This was just another brain-boot that opened up my understanding a little more, enabling me to look at the character I just created for Encounters–a sentinel Druid of Spring–and ask myself, “What does he look like? How does he act? What’s important to him? What would it be like to meet this guy?” Abruptly, all the pieces fell into place and I found myself staring at Feral, a huge, hulking guy, looking a lot like Sabretooth from the first X-Men movie, always traveling with his big grey wolf, Cain.

Without having ever played this character, I knew all kinds of things about him, and I feel like I could run him immediately and understand how he would interact with others, how he would act in a city, how he would respond to an enemy threatening someone in his wolf pack. Oh yes, I’m ready to play this character, and it’s all because of Wil Wheaton.

Comments

  1. alexandra says:

    It’s the depth of the gaming pursuit that always astounds me. I can’t pretend to have any idea of what goes on, but every time I read Dixon’s descriptions, it’s the depth that is so very impressive. Well, in a word, “Wow”.

  2. Saracenus says:

    I had the same ah-ha moment in the current season of D&D Encounters (DDE) with my human vampire. It started with his name, Zlatrazar which I generated using the Serbo-Croatian module from the Everchanging Book of Names name generator program.

    At the table I just fell into a cheesy faux-Eastern European accent and Zlatrazar came alive. Suddenly, I was from a long line of “vampire hunters” and I am a obviously a really bad one because I got turned on my first mission with the family. I am a worse vampire and as Zlat doesn’t really know what he is doing he tries to get by on false bravado and but deep down his insecurity to inform his actions. Which leads to really interesting results when I blow my religion check for undead (if I bother to roll for it) and I spout off completely incorrect information on how to kill them with a confidence that everyone seems to believe.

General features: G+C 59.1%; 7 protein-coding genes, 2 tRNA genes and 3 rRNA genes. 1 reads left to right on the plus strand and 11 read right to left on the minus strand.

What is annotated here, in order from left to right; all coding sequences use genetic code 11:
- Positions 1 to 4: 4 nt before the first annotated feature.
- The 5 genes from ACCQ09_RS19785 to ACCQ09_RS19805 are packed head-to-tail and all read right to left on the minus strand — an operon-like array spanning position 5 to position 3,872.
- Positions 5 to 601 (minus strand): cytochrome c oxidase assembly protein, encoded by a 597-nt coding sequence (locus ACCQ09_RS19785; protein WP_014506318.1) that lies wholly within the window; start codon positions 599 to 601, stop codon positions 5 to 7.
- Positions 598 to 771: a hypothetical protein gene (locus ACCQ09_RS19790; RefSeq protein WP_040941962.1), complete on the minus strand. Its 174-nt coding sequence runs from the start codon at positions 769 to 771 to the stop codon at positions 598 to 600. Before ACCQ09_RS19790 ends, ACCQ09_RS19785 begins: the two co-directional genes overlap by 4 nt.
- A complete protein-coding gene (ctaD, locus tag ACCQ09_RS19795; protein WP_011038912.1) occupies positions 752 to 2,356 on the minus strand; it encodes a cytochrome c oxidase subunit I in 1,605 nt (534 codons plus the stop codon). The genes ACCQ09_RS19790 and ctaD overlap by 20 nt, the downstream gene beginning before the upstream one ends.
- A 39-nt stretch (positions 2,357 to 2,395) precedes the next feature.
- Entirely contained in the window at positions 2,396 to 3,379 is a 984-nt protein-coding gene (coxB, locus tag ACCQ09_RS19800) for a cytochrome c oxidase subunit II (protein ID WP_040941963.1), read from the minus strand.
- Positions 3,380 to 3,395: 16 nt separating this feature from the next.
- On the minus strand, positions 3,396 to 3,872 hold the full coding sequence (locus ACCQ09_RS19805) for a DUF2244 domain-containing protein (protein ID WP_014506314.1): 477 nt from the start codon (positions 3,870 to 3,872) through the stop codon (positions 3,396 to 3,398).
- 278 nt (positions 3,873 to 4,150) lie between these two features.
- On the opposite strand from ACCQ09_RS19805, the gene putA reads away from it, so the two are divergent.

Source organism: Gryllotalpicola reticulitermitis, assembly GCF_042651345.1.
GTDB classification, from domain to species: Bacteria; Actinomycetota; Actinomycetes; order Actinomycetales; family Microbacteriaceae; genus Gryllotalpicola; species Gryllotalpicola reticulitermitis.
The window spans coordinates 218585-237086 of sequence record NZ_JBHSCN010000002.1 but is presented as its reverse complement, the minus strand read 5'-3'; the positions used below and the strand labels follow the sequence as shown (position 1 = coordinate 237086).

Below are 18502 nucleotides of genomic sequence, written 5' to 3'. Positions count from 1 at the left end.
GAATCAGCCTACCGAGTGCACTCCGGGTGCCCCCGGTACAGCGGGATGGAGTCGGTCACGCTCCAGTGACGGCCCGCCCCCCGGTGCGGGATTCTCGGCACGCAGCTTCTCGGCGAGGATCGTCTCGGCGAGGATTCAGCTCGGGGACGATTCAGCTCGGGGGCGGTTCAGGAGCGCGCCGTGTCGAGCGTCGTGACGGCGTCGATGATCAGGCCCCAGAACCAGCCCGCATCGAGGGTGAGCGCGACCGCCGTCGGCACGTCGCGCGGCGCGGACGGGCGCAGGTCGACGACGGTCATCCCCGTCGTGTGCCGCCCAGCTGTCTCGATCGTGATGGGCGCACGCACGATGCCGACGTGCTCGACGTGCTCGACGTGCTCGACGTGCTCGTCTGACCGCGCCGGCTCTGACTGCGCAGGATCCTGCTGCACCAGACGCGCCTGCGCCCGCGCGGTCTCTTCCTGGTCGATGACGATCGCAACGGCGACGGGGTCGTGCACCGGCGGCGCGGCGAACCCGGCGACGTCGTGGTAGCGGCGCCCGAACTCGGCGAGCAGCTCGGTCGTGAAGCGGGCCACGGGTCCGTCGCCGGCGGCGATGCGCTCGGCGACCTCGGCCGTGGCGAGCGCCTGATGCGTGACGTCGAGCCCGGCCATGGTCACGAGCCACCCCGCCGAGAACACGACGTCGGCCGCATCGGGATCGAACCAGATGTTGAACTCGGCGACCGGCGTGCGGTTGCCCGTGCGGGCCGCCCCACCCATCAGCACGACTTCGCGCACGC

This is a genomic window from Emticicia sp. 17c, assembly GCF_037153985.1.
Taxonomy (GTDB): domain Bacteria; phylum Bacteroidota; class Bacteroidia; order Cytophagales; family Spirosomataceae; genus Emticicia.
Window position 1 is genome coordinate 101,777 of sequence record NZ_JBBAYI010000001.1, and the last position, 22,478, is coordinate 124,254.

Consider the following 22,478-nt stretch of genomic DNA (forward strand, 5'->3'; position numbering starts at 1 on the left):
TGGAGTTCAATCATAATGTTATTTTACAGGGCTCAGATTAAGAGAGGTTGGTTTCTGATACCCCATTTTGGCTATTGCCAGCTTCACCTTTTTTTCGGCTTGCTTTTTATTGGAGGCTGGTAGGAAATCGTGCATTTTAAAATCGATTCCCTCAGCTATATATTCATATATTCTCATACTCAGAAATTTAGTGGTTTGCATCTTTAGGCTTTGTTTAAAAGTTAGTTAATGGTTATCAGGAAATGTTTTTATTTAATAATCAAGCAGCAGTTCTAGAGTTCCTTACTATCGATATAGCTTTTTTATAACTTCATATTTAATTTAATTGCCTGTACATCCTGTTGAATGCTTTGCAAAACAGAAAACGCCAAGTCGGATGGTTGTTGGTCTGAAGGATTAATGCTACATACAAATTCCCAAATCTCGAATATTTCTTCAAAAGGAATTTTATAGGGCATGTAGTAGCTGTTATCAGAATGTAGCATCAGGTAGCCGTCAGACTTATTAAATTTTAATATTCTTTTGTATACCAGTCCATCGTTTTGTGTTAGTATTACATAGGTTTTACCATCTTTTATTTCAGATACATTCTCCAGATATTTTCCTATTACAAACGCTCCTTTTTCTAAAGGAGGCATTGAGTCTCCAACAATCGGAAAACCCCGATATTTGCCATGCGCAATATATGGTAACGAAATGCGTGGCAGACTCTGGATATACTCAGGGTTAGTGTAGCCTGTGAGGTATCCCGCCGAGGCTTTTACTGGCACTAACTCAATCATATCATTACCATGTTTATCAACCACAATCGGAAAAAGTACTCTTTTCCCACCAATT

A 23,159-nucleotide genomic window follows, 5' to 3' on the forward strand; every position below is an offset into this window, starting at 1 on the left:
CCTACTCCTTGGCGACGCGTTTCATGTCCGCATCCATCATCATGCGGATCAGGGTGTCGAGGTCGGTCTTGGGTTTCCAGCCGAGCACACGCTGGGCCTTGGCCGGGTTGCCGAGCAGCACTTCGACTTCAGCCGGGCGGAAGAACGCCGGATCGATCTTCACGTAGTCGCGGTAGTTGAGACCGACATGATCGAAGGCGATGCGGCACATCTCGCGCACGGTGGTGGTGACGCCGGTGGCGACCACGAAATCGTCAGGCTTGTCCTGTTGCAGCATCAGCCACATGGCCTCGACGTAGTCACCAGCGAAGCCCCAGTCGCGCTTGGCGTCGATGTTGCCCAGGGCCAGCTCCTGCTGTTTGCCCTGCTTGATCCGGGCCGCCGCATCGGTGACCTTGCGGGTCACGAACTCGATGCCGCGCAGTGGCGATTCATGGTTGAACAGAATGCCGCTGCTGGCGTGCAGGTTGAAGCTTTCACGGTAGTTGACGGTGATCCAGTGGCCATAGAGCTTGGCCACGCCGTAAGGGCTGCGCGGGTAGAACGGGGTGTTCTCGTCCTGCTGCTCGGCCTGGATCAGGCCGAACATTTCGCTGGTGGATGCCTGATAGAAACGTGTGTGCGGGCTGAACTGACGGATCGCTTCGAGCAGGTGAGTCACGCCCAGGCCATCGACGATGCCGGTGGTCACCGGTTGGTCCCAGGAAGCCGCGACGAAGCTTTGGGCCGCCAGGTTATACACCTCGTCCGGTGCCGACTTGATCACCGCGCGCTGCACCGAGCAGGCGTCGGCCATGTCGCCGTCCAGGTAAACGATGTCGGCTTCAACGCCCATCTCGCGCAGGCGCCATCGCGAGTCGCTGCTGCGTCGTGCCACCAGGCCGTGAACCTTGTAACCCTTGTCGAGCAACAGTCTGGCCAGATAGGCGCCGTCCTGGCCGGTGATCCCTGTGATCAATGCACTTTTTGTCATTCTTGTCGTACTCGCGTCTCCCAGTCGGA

This of course will lead to some interesting confrontations when my wife’s Warpriest of the Raven Queen starts contradicting my obvious ignorance.

  3. Nice! This comes just as i’m beginning to explore the world of FATE.

    I follow everything you’ve said, but one thing i can’t figure out: Why a picture of the singer from Metallica?

  4. Dixon Trimline says:

    alexandra: Thank you very much 🙂

    Saracenus: Generating names from other languages is an excellent idea (I’ve used transliterated Hebrew in the distant past), but using an accent is downright brilliant. Man, I wish I had that ability. Every accent I attempt just sounds like me doing a very bad accent. I love the idea of building in bluster and complications to a character.

    Shimrath: I’d love to hear your thoughts on FATE. As I mentioned, I still haven’t had the chance to take it for a spin, but it looks like something I’d enjoy. And the line about the picture completely cracked me up. Thanks for that! I wonder if James Hetfield knows he’s related to Wolverine.

  5. I’ve been pushing the other legs of the SW tripod I’m in right now on Aspects; specifically, replacing Hindrances with Aspects so that character growth (we’re building up to novice characters, starting as 10 year olds) won’t be defined by taking negative elements.

    I’ll link them here in hopes that your Ah-ha moment can transfer!

  6. You know, it’s funny, but this is just about the best description of Aspects I’ve ever read anywhere. Bravo!

    And that paragraph about the lawn mower cracked me up; that’s been my experience with push mowers for most of my adult life. 😀

  7. Dixon Trimline says:

    @Seth: Please let me know about your experience. This is just another example of a concept that makes no sense until it does, like HTML or talking with women. I’m assuming on that second one, as I still haven’t figured it out.

    @Jonathan: I really, really want to play a FATE-based game, if only for the opportunity to play what I’m learning. It feels like something that I’d enjoy, but for now, I’ll just have to apply it in the corners of my gaming life where I can. I’d suggest that we raise a glass for push mowers everywhere, but I’m not sure I could get my arm up with a dislocated shoulder.